Imagine it’s 1980. You’re fresh out of college, degree in hand, and you’re looking for that great first job that will launch you into the business world. Imagine you find a company that needs someone with exactly your skills – or near enough – and you secure an interview. Everything seems to be going beautifully. You’ve answered the “tell me about yourself” question with a charming, amusing and yes, slightly moving anecdote about your life. You’ve indicated that your greatest flaw is that you “care too much about doing a good job” and they seem to buy it, and you’re just about ready to deliver your carefully crafted, spontaneous speech about how you’ve always admired the mission of the place, yadda, yadda. (And if you don’t recognize the “yadda, yadda” reference, you may be too young for this post.)
Imagine the person interviewing you sums up your typical work day as follows:
“Okay! We’d be delighted to have you join our company. Let me tell you a little about what to expect.
You start every day with about 37 notes stacked up on your desk that need your attention right away. They are usually from people who stop by your office overnight. They’re pretty sure you’re not there and can’t really help them until the next day, but since it felt convenient for them, they thought they’d reach out to you regardless of your availability. Then, throughout the day, you can expect no fewer than perhaps 159 interruptions – give or take a few dozen - from scores of people, who poke their head into your office or cubicle and ask for your help. Sometimes the interruptions will be substantive and require a lot of your time to fully address. Sometimes they may be from someone who needs one specific piece of information you have. Like a phone number. Or a document. Or a spreadsheet. Or a calculation. Or a contract. Or an opinion. Right now.
Sometimes, but not often, these people will be connected and have similar requests, or build on the previous request. Sometimes, what starts as one request from one person becomes much more complicated when they leave, but then come back again, dragging along one person, then another, then another – all of whom have a bit of insight to share, even if it’s worthless insight - until you have about nineteen people stacked up, all waiting for your response about one topic.
But just as often, people who reach out to you will be entirely disconnected. That means you have to stop what you’re doing, and instead think about what they want and how you can accommodate them, and then go back to what you were trying to do before the last interruption. Except actually - you can’t, because they’ll be another person at your door in about 78 seconds.
One more thing: not everyone who needs you will find you by poking their head in your door. Some of them will come in through the window. Or the skylight. Or another entrance you may know almost nothing about. Some of them will stop by and discover that you’re busy; so they’ll ask you to contact them when you have a moment.
Oh, and don’t worry. You’ll do a lot more than simply answer the questions or requests you get from colleagues. You’ll participate in meetings, and be on the phone daily. You’ll have tasks that are entirely your own responsibility to complete, presentations to write, meetings to arrange, and goals we expect you will reach. You’ll sometimes be out of the office on business for a day or more.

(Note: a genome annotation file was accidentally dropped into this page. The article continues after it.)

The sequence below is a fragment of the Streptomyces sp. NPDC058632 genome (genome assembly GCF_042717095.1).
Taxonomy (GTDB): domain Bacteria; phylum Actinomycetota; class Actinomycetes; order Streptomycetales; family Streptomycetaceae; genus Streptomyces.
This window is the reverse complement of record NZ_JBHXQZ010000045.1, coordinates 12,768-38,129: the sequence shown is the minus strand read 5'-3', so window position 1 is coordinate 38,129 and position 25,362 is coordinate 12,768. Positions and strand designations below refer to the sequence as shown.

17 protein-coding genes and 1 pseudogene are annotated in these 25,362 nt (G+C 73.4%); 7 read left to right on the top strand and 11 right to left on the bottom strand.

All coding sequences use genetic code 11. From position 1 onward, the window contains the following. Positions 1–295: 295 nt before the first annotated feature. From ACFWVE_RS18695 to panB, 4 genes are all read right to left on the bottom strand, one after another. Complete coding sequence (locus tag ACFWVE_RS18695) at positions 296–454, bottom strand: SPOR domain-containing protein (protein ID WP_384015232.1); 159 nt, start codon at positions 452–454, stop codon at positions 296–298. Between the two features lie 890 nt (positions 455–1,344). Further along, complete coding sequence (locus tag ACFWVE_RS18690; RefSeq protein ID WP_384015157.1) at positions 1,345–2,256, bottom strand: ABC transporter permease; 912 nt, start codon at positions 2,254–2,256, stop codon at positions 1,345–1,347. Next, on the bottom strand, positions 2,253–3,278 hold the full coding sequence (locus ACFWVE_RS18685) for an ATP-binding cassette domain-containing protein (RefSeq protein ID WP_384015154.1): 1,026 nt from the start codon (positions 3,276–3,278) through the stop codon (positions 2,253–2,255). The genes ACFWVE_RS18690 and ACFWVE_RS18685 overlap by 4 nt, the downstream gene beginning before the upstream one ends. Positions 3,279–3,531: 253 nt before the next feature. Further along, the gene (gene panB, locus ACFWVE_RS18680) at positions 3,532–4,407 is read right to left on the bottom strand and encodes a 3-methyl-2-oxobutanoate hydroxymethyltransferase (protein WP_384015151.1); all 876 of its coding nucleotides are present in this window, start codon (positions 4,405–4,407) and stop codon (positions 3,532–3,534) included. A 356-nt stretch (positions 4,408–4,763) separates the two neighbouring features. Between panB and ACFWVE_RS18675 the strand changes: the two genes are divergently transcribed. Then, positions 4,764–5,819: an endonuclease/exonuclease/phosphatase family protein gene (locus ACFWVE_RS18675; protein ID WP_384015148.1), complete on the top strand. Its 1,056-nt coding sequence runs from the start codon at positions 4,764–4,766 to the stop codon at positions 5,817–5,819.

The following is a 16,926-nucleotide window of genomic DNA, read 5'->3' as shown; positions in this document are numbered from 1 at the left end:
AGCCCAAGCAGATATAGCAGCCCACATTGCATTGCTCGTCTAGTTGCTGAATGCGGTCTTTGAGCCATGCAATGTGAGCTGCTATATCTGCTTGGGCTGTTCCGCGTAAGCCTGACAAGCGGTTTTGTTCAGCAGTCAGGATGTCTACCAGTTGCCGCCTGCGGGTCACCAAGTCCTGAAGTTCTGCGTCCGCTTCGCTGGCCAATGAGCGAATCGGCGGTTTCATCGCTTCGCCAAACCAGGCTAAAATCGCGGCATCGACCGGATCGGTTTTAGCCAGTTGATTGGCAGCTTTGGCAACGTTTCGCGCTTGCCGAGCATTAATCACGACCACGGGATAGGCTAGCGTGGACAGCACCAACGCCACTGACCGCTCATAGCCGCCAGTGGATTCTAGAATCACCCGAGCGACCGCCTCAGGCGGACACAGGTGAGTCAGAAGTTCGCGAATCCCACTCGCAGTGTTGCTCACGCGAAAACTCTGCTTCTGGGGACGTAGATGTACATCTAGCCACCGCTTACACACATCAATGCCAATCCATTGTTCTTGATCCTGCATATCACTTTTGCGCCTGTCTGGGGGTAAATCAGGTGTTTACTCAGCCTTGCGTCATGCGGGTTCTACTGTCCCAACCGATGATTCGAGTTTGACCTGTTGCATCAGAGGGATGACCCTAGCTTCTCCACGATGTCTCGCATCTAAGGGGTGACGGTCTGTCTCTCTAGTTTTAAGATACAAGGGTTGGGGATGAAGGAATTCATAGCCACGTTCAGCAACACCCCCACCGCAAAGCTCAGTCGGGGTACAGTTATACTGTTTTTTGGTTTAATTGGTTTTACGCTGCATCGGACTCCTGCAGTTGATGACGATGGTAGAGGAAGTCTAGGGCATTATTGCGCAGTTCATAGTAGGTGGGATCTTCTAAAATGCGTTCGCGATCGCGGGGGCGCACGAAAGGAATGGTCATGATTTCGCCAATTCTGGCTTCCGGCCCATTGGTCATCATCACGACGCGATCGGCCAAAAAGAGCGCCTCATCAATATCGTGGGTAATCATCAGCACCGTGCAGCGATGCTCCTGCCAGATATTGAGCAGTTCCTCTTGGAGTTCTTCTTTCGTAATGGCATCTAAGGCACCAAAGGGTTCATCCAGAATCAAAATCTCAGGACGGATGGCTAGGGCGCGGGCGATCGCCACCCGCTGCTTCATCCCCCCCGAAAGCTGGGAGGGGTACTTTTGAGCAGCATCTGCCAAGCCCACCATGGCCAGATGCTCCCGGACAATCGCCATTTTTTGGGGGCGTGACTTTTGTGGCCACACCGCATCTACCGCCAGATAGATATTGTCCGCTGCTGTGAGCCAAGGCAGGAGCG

But this is a constant: people will continue to need you throughout the workday (and beyond), even while you’re otherwise occupied or away. They’ll just stack up outside your door, waiting for you to return and help them out.
Sound good? When can you start?”
Question: How quickly would you run?
Imagine it’s 2012.
If you’re in an office environment, you have not only accepted that job offer; it feels normal to you. We live in that work environment every day. But instead of people lined up outside our offices, the emails they send are stacked up in our in boxes and interrupt us on a regular basis, around the clock. And if they’re not emailing, they’re leaving us voice mail. And if they’re not emailing or leaving us voice mail, they’re sending a text. And if they’re not emailing or leaving voice mail or sending a text, they’re skyping us. And everything is a priority; everything needs our attention.
Maybe it’s an age thing – like so much of my life. If the previous job description has been your only experience in the workforce, it could be of little consequence. But maybe for people like me, who did go on those job interviews in 1980, we have one foot in an office environment that’s almost like ‘Madmen,’ without the Old-Fashions, and another dangling in cyberspace, which is not an entirely comfortable position to maintain.
Several exhaustive studies have been conducted that prove the ineffectiveness of all this wired communication – particularly email - and its impact on our productivity. Obviously, there is a point of diminishing return on this time-saving and ostensibly efficient communication. Now, I’m not advocating we stand by the fax machine (remember those?) for critical correspondence or circulate important information on memos via interoffice envelopes but isn’t there a middle ground here? When I started in the workforce, we had a few “while you were out” slips on our desks when we returned from lunch, left there by administrative assistants who picked up our calls.
Now we’re never out, we don’t have admins or (often) lunch. We’ve come a long way, baby.